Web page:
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Wife of Moon

Berkley Prime Crime Mysteries
Lu par : Stephanie Brush
Durée : 8 h et 19 min
4 out of 5 stars (1 notation)

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Description

In 1907, photographer Edward S. Curtis arrived at the Wind River Reservation, hoping to document the Arapaho way of life before it vanished altogether. To preserve the legacy of warriors in battle, Curtis staged an attack on a village, planning to capture it on film. But it became all too real when the daughter of the tribe's chief was found murdered, and her killer was never identified.

Now, Curtis's photographs are on display at the museum of St. Francis Mission on the reservation, and history seems doomed to repeat itself. A descendant of the tribal chief who appeared in Curtis's pictures has been shot to death, and the museum's curator has disappeared. The two incidents may be linked to the near century-old murder. Soon, Arapaho attorney Vicky Holden and Father John O'Malley will discover an even more disturbing connection to present-day events.

©2004 Margaret Coel (P)2004 Books in Motion

Commentaires

"Coel draws readers into early Arapaho life as smoothly as she brings them into the sinister goings-on at present-day Wind River, masterfully blending authentic history with an ingenious plot." ( Publishers Weekly)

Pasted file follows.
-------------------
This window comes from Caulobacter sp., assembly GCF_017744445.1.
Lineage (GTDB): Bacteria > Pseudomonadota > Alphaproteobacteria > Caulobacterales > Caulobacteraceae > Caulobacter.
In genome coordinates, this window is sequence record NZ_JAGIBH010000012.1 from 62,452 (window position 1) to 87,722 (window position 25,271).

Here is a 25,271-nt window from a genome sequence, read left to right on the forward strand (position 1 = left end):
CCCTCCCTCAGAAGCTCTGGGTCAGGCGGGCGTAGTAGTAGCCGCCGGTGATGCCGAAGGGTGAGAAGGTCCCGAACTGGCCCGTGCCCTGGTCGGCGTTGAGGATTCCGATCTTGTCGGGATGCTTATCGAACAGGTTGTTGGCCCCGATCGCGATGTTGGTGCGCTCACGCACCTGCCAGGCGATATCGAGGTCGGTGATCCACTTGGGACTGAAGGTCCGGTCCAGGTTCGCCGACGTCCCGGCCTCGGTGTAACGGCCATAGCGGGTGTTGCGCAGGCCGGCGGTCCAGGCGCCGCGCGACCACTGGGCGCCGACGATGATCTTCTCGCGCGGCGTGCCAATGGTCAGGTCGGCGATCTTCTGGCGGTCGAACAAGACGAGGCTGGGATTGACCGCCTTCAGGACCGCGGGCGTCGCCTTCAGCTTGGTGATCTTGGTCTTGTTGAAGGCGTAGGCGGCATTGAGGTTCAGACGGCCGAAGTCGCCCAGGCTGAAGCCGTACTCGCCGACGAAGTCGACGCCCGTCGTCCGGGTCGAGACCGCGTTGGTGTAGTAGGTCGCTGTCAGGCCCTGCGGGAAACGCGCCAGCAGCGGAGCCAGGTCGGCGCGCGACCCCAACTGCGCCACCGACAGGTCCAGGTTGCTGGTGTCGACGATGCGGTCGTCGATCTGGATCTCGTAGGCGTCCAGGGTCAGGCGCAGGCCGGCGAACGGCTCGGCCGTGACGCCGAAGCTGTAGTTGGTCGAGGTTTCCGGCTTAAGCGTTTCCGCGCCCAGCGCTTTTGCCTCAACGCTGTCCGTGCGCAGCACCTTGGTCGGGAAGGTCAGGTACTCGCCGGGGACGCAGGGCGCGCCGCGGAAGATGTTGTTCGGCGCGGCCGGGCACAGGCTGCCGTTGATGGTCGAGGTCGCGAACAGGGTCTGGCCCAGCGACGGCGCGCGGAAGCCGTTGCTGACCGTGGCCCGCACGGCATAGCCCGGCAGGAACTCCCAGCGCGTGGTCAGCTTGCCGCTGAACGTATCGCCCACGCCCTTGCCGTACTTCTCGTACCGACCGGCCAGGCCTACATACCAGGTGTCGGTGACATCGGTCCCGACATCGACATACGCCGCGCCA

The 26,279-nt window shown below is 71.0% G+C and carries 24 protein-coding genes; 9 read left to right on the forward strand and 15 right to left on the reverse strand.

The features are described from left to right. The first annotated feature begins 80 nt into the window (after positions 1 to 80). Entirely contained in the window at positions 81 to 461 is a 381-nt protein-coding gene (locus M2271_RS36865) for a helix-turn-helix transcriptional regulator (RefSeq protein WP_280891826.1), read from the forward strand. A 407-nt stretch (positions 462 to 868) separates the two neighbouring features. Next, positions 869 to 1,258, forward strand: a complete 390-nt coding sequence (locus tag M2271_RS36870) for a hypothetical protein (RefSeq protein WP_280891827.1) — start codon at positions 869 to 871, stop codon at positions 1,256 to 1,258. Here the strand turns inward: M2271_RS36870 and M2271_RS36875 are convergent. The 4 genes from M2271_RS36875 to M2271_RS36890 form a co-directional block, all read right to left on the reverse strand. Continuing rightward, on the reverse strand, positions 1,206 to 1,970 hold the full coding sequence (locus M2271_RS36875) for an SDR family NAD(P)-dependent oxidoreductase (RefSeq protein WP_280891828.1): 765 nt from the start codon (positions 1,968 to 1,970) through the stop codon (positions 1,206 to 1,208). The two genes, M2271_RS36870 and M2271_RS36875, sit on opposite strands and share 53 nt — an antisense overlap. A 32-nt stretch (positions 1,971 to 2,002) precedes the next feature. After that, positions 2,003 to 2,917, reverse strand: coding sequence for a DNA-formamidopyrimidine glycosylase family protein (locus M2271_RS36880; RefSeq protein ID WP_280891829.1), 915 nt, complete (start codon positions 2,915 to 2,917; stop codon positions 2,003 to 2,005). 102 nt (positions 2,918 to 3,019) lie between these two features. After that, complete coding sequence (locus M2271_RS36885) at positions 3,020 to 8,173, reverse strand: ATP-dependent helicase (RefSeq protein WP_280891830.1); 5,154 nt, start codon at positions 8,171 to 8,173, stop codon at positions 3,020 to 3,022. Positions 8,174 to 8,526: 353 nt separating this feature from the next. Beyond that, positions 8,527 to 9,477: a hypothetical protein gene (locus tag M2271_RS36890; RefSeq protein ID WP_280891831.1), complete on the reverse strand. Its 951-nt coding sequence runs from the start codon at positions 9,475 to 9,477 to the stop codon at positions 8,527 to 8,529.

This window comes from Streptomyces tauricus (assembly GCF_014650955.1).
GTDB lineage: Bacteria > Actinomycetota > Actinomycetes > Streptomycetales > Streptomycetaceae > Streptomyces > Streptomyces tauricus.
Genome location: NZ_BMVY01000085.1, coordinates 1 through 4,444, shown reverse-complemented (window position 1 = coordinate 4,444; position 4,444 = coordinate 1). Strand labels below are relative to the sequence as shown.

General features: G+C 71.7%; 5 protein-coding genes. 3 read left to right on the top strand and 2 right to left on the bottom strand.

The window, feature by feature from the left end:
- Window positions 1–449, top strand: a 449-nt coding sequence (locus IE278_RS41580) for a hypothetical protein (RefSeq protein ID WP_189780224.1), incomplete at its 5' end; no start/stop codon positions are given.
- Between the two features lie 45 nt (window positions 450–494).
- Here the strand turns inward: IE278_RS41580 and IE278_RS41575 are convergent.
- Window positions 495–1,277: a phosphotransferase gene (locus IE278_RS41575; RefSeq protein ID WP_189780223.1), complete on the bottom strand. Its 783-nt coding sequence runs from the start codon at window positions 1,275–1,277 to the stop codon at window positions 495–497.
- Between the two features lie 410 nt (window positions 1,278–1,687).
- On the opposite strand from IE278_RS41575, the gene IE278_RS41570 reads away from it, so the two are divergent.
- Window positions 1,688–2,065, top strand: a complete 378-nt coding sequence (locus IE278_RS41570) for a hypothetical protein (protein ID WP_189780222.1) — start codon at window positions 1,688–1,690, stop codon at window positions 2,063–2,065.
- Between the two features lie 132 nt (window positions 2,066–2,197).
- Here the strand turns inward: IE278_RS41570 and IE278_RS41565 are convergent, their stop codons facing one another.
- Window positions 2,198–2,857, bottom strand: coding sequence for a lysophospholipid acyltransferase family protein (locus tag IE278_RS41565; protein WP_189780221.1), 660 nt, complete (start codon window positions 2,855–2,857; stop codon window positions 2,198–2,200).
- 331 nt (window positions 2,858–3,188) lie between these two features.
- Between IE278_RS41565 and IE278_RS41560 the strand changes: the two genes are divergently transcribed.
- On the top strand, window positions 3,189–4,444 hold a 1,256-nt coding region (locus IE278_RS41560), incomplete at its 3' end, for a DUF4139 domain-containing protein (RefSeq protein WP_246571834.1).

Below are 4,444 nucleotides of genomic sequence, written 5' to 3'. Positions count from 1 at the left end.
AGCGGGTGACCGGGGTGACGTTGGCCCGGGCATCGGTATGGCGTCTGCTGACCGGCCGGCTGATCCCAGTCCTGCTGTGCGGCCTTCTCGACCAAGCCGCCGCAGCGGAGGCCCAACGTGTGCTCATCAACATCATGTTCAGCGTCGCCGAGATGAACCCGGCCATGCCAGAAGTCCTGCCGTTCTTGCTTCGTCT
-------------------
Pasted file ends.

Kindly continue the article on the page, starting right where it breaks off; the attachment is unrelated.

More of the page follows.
Ce que les auditeurs disent de Wife of Moon

Notations
Global
  • 4 out of 5 stars
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Interprétation
  • 3 out of 5 stars
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Histoire
  • 3 out of 5 stars
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  • Global
    3 out of 5 stars
Image de profile pour Lehua of Pacifica
  • Lehua of Pacifica
  • 27/08/2008

Another murder-by-narrator

The premise and the plot are interesting and engaging. The writer, however, must have attended one of those awful workshops where they proselytize "show not tell" - about the most misused advice there is - with the predictable result that her characters pluck, swivel, gulp, freeze, like they all have nerve disorders, and spend most of their time not looking at each other. There are also some very elementary errors, like grabbing a menu off a podium. And a few holes in the story, like: If you were desperately investigating a particular person's recent activities, and if you found that this person had intensely scrutinized an old photograph, even to the point of getting a magnifying glass for it, and then got all excited and offered a huge amount of money to have it ... would you give the equivalent of "hmm. thanks. bye" and then leave without looking at it?

AUDIO: Oh, spare us from this reader! She's a very poor actress, and poor with voices and accents, overacts unbearably, especially during sensitive moments. She often has no sense of the characters' personalities, or of the point of what's being said, and is often gratingly shrill. Sometimes so awful I was embarrassed for her, as when one of the Arapaho elders inexplicably develops a thick Irish accent. Worst of all, she acts out everything like "sighed," "drew her breath in," "took a gulp of air," "small laugh," "big guffaw," "choking laugh," "stutter," -- aack! She did everything short of belch and break wind. I'd like to read more from this author, but don't know if I can stand listening to this reader again.